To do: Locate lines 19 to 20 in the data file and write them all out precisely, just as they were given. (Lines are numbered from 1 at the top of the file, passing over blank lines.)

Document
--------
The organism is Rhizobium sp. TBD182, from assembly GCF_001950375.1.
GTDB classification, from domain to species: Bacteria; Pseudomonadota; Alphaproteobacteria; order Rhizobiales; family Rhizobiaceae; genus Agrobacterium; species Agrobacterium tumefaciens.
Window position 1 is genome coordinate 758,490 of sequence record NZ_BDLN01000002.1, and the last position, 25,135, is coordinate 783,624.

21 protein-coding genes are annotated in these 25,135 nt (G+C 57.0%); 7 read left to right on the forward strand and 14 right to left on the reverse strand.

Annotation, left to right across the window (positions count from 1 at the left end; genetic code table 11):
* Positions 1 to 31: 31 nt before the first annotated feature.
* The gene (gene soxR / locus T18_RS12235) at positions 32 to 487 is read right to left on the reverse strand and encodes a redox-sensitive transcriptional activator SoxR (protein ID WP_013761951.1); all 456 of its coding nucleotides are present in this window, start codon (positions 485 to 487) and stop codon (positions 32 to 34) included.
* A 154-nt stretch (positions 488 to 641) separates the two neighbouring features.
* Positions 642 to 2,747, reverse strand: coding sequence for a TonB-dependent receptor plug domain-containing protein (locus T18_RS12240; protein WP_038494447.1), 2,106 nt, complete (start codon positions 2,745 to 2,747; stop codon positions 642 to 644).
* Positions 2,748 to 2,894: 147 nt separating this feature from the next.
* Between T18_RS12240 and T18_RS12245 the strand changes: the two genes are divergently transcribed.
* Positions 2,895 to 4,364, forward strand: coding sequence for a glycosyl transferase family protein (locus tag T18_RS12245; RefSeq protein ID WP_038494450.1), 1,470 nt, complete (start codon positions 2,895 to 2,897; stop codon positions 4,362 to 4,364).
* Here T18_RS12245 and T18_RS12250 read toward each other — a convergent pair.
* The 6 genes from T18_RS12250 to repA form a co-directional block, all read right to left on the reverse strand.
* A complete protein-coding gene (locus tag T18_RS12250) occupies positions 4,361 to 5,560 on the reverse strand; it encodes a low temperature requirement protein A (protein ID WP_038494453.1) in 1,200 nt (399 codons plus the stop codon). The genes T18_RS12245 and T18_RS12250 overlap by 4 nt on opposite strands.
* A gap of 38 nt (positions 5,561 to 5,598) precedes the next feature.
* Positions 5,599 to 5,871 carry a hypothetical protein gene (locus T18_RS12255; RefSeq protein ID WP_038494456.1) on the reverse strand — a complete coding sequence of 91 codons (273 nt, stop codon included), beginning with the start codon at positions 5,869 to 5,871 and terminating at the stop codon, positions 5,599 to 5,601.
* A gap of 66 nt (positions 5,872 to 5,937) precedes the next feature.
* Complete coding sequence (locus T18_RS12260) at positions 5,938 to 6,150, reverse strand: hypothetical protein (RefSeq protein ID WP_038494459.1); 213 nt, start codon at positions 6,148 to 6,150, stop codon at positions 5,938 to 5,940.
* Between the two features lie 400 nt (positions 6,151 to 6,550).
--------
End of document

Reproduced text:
* Complete coding sequence (locus T18_RS12260) at positions 5,938 to 6,150, reverse strand: hypothetical protein (RefSeq protein ID WP_038494459.1); 213 nt, start codon at positions 6,148 to 6,150, stop codon at positions 5,938 to 5,940.
* Between the two features lie 400 nt (positions 6,151 to 6,550).